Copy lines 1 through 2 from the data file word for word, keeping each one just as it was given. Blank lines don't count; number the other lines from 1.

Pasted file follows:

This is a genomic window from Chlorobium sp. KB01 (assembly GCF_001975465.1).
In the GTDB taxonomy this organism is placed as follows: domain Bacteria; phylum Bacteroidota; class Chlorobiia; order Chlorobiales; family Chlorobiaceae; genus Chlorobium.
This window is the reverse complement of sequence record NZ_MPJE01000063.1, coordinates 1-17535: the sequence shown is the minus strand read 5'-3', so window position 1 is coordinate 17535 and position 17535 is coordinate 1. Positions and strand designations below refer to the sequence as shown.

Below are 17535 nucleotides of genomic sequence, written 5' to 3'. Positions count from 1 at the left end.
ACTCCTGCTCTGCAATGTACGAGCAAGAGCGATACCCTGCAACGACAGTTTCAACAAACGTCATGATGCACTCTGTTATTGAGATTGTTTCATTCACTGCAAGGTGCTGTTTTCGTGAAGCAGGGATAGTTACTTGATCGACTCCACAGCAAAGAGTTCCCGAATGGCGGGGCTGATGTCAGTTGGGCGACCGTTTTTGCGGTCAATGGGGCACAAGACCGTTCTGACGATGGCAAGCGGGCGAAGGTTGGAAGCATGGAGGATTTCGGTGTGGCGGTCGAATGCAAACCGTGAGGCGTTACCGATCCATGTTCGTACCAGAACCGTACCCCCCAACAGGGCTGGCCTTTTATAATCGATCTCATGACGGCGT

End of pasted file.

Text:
This is a genomic window from Chlorobium sp. KB01 (assembly GCF_001975465.1).
In the GTDB taxonomy this organism is placed as follows: domain Bacteria; phylum Bacteroidota; class Chlorobiia; order Chlorobiales; family Chlorobiaceae; genus Chlorobium.